Columbia University is having a campus wide discussion about the offensive and sexually repressive material found in . . . classical literature.  I’m not joking.

You can click here to read the whole article, but an excerpt will probably work for now:

During the week spent on Ovid’s “Metamorphoses,” the class was instructed to read the myths of Persephone and Daphne, both of which include vivid depictions of rape and sexual assault. As a survivor of sexual assault, the student described being triggered while reading such detailed accounts of rape throughout the work. However, the student said her professor focused on the beauty of the language and the splendor of the imagery when lecturing on the text. As a result, the student completely disengaged from the class discussion as a means of self-preservation. She did not feel safe in the class. When she approached her professor after class, the student said she was essentially dismissed, and her concerns were ignored.

Warning:  Belief might be offensive to some.
Warning: Belief might be offensive to some.

This is the biggest load of academic garbage I think I’ve seen in a very long time.  What is more, I can’t believe this student’s peers didn’t call her out on it, rather than advocating, as the op-ed continues, that professors be given special training in helping students with trigger warnings about the content of their classrooms.

Let me tell you what I am not saying in this blog post.  One, I am not saying that sexual violence and ethnic diversity are not issues that need to be confronted.  They are.  Universities are great places for awareness, education, and prevention education to take place.  Sexual violence is a real issue and deserves real discussion, rather than this kind of issue avoidance.  Two, I am not saying that Greek and Roman history is the only historical background for western civilization.  There have been contributions to the modern world from all regions of the globe, and a good instructor will recognize this.  Three, I am not saying I like Ovid.  I studied Ovid in college and never really liked him that much because I thought of him as a dirty old man.  I still do.

What I am saying, though, should be noted as well.

1.  Western civilization–literature, entertainment, politics, fashion, economics and religion have an incredible debt to Greece and Rome–classical civilizations that still impact almost everything we say and do in the United States. Therefore, it is reasonable for a university to have as a part of its core curriculum a study of the ancient western world.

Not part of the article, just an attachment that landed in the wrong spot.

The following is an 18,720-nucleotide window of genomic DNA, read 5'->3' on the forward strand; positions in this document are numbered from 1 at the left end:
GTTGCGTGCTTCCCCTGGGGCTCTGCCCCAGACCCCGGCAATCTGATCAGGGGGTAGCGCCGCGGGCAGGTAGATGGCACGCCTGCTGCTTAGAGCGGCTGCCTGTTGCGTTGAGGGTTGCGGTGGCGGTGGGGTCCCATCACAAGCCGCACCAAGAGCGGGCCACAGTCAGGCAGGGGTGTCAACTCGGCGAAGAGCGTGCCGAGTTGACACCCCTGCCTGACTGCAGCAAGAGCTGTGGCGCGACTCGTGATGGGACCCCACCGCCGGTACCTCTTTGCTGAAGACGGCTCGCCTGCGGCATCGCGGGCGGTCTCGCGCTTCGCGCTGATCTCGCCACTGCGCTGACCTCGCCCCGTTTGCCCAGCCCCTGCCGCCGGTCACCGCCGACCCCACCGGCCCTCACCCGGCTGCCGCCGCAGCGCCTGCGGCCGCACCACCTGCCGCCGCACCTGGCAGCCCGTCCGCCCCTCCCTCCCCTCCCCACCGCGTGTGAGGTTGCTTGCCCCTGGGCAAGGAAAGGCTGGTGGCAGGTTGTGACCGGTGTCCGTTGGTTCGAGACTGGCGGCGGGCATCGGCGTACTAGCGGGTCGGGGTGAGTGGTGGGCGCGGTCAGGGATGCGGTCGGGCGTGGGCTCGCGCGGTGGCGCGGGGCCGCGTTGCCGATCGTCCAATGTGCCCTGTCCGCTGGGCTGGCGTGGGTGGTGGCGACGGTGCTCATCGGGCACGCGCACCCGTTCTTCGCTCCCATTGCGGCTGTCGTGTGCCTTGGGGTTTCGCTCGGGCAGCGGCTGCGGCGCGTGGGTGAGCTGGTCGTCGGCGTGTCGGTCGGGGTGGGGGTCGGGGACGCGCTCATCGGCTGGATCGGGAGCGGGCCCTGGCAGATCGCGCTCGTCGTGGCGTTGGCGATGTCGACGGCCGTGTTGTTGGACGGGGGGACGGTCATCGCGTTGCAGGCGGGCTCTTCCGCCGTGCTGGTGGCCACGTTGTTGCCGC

2.  The world is hard, and having a bachelors degree from a university tells employers and other academic institutions that the bearer of the degree has demonstrated a certain level of endurance and strength in overcoming obstacles and barriers.  I don’t think we want institutions to hand out diplomas to people who have not demonstrated that toughness.  To create such ‘trigger warnings’ prepares a student to expect this in all avenues of life, and that would be a false expectation.

3.  The Columbia op-ed authors have missed the point.  This young woman has complicated issues that need to be handled by professionals who can help her.  She has been made a victim by someone else, and that is not her fault.  However, It is not the the professor’s fault either.  What they seek to do is pin the responsibility for issues on the classroom environment, and that is a misplaced view.  A classroom is not the place for therapy or comfort.  It is a proving ground, an arena of competition where the individual is challenged, not comforted.

Anything worth reading–or watching–will have trigger points for someone, in some way or another.  That is what makes it great literature.  It is true of Ovid, Homer, The Bible, Suetonius, The Koran, The Bhagavad Gita, Shakespeare, Dostoyevsky, Steinbeck, Hitchcock and Star Wars.  The first book that ever made me cry was “Fathers and Sons” by Turgenev, which I read for a Russian history class.  A university is not a high school.  A university student is being shaped into someone who can handle the world without kid gloves.  Some students at Columbia University apparently wants to put gloves on everything.

image from wordsonimages.com


What are your favorite books?

Many bloggers have a single blog where they list their top 10, top 25, top 100 or 1000 books.  I’ve found that I just can’t do that because there are so many wonderful books out there that I’ve read.  I also find that my predisposition toward a book, like a film, is to like it.  A book has to work hard to make me not like it because I have so much goodwill toward the writer.  I always want the writer to succeed.  So, instead of listing my top books ever, I am instead putting together a series of blogs that cover my top three books in certain categories.  Today I launch with the top three most significant books in the world.  In my opinion, at least.

The Bible